Astronomers Discover 6 Planets Orbiting The Same Star

eScience News reports:

A NASA team including three University of Florida astronomers has found six new planets in a distant solar system that in some ways resembles our own. The NASA team, including UF associate professor Eric Ford, postdoctoral associate Althea Moorhead and graduate student Robert Morehead, will announce its findings in Thursday’s issue of the journal Nature.

“This is the new prototype for a system of rocky planets beyond our own,” Ford said. “It changes our understanding of the frequency of solar systems like our own in deep space.”

The planets orbit Kepler-11, a sun-like star about 2,000 light years away. With temperatures hotter than Venus – likely more than 400 to 1,400 degrees Fahrenheit – the planets range in size from twice to 4½ times Earth’s diameter. The five confirmed planets are larger in mass but less dense than Earth, and closely packed, taking from 10 to 47 days to orbit the star. There is almost certainly a sixth planet orbiting nearly twice as far away, but its distance from the star makes its confirmation more difficult, Ford said.

[Continues at eScience News]

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  • http://www.yourpredator.com Hunter Coch

    I am willing to bet each star has at least one orbiting body of at least planetoid size. It seems reasonable that a planet is a common side effect of star formation.

    • http://hormeticminds.blogspot.com/ Chaorder Gradient

      In the same light it seems odd to assume there aren’t many planets around stars when we see much smaller objects having natural satellites very commonly (how many planets in our solar system have their own moon(s)?)

      I’d think there are big rocks of every size and make out there, and its safe to assume that the bigger ones need a bigger “bowl” of gravity to fit into, namely stars.

  • http://www.yourpredator.com Hunter Coch

    I am willing to bet each star has at least one orbiting body of at least planetoid size. It seems reasonable that a planet is a common side effect of star formation.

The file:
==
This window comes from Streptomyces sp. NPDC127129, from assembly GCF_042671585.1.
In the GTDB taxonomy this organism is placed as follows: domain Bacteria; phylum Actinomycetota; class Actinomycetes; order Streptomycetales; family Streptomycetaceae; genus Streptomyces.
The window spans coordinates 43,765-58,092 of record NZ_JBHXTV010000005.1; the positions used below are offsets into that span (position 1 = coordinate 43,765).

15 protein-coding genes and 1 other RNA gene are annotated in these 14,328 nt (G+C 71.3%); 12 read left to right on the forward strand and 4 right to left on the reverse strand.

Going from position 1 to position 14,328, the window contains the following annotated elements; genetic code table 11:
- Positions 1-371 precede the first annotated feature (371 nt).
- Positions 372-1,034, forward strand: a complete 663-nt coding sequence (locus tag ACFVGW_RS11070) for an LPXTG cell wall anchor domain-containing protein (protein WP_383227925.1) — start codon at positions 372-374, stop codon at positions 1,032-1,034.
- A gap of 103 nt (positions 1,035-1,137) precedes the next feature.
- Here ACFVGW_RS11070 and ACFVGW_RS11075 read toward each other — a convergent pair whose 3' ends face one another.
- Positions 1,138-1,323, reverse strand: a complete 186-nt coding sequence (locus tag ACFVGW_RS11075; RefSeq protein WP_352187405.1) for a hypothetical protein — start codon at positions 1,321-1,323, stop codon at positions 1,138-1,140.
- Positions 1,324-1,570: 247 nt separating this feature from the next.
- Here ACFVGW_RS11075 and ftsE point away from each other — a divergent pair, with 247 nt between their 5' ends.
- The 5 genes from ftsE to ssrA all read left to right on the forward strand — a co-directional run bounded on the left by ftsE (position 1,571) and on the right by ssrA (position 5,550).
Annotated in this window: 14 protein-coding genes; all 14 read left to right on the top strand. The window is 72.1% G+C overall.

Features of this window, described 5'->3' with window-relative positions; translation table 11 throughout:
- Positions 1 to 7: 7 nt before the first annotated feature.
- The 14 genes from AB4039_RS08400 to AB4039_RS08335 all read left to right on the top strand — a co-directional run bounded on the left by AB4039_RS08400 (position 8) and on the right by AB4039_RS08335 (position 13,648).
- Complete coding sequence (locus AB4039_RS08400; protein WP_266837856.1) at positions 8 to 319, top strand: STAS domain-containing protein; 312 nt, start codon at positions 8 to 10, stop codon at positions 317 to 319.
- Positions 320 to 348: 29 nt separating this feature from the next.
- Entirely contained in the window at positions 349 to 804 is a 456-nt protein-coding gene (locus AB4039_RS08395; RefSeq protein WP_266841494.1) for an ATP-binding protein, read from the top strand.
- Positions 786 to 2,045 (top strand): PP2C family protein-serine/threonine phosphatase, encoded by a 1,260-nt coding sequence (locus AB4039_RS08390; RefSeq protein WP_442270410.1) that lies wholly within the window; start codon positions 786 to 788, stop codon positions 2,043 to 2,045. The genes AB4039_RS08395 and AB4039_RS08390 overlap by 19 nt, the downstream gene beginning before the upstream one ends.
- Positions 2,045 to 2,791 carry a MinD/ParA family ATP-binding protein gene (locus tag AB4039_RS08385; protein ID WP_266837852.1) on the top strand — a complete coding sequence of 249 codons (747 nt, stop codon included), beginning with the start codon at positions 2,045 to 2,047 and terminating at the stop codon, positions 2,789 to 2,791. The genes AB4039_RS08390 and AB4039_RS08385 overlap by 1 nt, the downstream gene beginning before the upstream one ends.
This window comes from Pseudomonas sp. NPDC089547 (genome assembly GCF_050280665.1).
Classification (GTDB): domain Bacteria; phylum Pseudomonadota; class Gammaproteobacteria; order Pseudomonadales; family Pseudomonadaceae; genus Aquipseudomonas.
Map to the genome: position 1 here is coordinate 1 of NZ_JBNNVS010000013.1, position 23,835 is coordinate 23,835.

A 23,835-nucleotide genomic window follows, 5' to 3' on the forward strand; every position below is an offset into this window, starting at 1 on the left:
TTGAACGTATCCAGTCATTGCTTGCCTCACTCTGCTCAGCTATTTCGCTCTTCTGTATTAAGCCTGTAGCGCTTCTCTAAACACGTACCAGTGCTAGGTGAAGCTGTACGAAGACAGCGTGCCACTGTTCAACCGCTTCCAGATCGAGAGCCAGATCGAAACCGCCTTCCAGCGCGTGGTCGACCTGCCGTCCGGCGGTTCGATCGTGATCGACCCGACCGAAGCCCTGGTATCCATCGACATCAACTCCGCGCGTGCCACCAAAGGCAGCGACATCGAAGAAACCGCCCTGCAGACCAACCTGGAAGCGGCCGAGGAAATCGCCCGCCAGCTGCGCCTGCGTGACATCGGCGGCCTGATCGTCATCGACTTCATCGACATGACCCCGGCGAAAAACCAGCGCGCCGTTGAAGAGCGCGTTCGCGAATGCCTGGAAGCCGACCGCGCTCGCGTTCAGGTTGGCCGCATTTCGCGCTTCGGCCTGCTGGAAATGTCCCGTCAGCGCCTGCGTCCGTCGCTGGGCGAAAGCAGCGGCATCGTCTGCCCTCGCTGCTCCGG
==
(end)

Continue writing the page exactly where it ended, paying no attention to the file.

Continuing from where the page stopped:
• http://hormeticminds.blogspot.com/ Chaorder Gradient

    In the same light it seems odd to assume there aren’t many planets around stars when we see much smaller objects having natural satellites very commonly (how many planets in our solar system have their own moon(s)?)

    I’d think there are big rocks of every size and make out there, and its safe to assume that the bigger ones need a bigger “bowl” of gravity to fit into, namely stars.

  • Brando

    Not that this isn’t exciting news, but I wonder if I’m the only one who finds it particularly interesting that there is a Morehead on the team, as well as a Moorhead. Did someone goof on the spelling, and they are both Morehead/Moorhead? Or, a more interesting possibility is that the spelling is correct. The chances of that are astronomical. The day a Morehead and Moorhead randomly find themselves on the same team is the day we find a distant star that has six planets orbiting it…

  • Brando

    Not that this isn’t exciting news, but I wonder if I’m the only one who finds it particularly interesting that there is a Morehead on the team, as well as a Moorhead. Did someone goof on the spelling, and they are both Morehead/Moorhead? Or, a more interesting possibility is that the spelling is correct. The chances of that are astronomical. The day a Morehead and Moorhead randomly find themselves on the same team is the day we find a distant star that has six planets orbiting it…

  • Ironaddict06

    I’d be willing to bet that by within two years NASA announces that it has discovered an Earth like planet, and within 5 years NASA announces that it has found an Earth like planet that has liquid water.

  • Ironaddict06

    I’d be willing to bet that by within two years NASA announces that it has discovered an Earth like planet, and within 5 years NASA announces that it has found an Earth like planet that has liquid water.

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